The main themes extracted from the interviews were: political support, stakeholder involvement, training, policy characteristics, implementation planning, and pharmaceutical company-related factors. In what follows, the impact of the underlying factors pertaining to each theme will be first discussed as related to policy ambiguity followed by its impact on policy conflict. Table 4 summarises the results for the three study countries.
Participants from the national and regional centres in Jordan all agreed that decision-maker (political) support was a contributing factor to reducing policy ambiguity. This view was also held by a few members of the pharmaceutical industry in Jordan and Oman. Participants outlined how decision-makers engaged and communicated with policy implementors throughout the entire implementation process to minimise policy ambiguity by ensuring that there was an understanding of how it was to be carried out. Participants also identified decision-makers’ role in providing implementors with continuous support and encouragement which made them feel valued and increased confidence levels which helped in increasing the efficiency of the implementation process.
“I feel that the administration was constantly supporting us. …I never got the impression that what we [members of the National Pharmacovigilance Centre] were doing was underestimated, and they [the administration] would discuss things with us such as why certain things were done. There was an understanding.” (Participant 1, JFDA, Jordan).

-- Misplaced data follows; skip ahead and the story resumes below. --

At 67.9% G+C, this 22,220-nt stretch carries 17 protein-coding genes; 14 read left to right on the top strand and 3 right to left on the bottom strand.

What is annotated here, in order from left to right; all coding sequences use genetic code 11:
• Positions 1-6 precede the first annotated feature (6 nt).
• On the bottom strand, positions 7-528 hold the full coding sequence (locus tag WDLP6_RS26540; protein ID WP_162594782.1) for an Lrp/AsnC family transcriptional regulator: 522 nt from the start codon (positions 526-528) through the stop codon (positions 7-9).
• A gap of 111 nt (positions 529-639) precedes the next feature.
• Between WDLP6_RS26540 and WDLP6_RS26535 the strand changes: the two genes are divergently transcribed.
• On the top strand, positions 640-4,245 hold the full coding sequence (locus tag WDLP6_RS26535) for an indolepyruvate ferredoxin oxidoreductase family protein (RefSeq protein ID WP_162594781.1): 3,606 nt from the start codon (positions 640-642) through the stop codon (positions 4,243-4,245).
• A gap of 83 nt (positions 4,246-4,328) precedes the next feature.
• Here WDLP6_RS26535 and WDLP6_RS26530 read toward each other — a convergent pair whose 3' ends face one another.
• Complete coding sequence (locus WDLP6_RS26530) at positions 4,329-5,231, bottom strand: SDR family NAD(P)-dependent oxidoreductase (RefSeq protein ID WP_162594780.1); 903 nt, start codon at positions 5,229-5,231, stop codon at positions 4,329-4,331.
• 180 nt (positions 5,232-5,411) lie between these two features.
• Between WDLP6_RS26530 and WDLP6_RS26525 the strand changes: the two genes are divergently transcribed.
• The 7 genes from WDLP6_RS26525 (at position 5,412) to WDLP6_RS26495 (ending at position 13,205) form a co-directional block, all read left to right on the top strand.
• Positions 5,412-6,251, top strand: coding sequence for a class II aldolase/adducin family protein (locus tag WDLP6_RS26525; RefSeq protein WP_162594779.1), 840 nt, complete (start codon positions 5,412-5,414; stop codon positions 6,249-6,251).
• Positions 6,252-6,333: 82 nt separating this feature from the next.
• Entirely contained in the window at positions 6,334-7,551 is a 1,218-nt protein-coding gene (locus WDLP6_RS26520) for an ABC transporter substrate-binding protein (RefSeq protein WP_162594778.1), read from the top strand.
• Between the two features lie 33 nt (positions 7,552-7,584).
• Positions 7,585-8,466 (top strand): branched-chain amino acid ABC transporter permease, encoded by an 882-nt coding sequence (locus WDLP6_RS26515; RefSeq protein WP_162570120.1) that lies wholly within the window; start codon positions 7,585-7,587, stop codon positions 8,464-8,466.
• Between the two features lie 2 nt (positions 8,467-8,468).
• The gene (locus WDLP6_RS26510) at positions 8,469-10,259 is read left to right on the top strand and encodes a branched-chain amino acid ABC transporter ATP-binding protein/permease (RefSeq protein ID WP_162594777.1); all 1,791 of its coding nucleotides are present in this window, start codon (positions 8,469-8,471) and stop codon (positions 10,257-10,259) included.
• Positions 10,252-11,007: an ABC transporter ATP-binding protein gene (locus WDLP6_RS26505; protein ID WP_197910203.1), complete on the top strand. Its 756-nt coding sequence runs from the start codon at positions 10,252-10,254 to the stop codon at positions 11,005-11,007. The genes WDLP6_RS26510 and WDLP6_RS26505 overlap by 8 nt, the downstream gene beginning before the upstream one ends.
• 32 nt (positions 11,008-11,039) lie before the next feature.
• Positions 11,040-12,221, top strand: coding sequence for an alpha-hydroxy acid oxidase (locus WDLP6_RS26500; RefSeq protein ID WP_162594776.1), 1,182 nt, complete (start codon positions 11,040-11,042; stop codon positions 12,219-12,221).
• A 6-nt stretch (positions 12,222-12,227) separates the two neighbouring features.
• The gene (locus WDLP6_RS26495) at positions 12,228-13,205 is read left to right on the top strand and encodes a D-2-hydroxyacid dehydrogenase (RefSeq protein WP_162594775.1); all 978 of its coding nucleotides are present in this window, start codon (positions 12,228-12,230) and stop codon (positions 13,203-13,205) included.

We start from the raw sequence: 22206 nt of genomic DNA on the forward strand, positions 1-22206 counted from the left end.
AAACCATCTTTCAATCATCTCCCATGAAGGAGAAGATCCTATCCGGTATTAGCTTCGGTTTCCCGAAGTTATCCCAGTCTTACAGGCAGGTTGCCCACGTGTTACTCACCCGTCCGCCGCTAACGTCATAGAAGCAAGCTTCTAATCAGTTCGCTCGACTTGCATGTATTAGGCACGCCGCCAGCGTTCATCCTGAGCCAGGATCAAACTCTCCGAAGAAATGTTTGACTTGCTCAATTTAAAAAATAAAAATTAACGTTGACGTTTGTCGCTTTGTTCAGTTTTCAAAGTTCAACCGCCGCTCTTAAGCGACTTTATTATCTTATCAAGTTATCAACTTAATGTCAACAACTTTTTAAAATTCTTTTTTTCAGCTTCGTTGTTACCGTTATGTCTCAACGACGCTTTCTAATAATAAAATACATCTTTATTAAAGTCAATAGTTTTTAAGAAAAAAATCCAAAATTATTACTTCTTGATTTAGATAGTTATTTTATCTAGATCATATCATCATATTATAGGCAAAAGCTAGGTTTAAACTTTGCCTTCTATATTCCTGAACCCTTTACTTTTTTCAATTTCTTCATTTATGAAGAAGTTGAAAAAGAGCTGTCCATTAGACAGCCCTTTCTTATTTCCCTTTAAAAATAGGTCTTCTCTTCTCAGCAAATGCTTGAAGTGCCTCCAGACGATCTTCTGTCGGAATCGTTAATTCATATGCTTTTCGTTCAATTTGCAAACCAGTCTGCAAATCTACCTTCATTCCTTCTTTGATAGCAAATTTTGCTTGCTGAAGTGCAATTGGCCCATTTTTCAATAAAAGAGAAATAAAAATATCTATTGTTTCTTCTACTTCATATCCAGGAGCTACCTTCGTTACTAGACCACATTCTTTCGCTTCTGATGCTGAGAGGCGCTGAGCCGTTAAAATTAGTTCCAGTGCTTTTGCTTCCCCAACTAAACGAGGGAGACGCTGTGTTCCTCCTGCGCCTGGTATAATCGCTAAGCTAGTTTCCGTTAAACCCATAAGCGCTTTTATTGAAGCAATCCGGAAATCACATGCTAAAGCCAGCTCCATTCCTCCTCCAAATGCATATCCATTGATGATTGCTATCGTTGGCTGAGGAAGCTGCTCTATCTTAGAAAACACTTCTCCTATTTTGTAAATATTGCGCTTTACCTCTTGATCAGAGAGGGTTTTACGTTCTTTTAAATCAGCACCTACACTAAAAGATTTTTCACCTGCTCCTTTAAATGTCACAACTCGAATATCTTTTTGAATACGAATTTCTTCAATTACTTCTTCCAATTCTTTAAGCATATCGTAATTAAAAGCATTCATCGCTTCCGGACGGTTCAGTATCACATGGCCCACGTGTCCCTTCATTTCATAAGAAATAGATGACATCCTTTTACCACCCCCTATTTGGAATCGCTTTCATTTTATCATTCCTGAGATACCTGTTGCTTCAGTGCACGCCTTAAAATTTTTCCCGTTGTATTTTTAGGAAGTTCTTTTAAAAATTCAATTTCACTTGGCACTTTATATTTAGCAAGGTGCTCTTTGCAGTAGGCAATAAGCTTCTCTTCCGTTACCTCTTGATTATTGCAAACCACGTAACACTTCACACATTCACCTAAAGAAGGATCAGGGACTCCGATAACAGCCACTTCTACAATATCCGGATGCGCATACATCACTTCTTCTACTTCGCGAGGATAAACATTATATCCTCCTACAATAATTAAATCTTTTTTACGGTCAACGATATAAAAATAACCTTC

In contrast, in Kuwait, a few national centre participants and some from the industry pointed to decision-makers’ (both within the Ministry of Health (MOH) and KDFCA) lack of encouragement or support as a barrier contributing to increased ambiguity. Moreover, pharmacovigilance policy implementation was reported by a few national centre and industry participants as the result of the personal endeavours of some of the staff at KDFCA. This lack of support resulted from what a few participants representing both sectors believed to be a lack of awareness of the subject of pharmacovigilance and thus the minimisation of its importance.
“People think it’s not a serious thing. I’m not supposed to mention names or something, [but] there are people in charge who think what we do is very simple.” (Participant 1, KDFCA, Kuwait).
Political (managerial) support was cited by a few participants from Jordan’s national and regional centres, as well as a few pharmaceutical industry participants from Jordan and Oman as a facilitator as it reduced the conflict in policy implementation means. This was evident in providing the national centre with official recognition, independence within the national drug authority’s organisational structure, and binding the policy to the law (in Jordan). This provided the national centre with the necessary legitimacy, importance, and authority to be able to carry out the implementation process. This further expedited obtaining approvals for conducting activities including training workshops, awareness campaigns, and conferences.
“In terms of [facilitators] within the Directorate, there is the support of the administration… The support of the administration is demonstrated in the way they provide us with resources, or how they help in developing our skills, the planning, how they send us to courses or workshops related to pharmacovigilance. Another example is the director, who tries to teach us new things, keeping us updated with the latest information… So, there is communication.“ (Participant 10, DGPA&DC, Oman).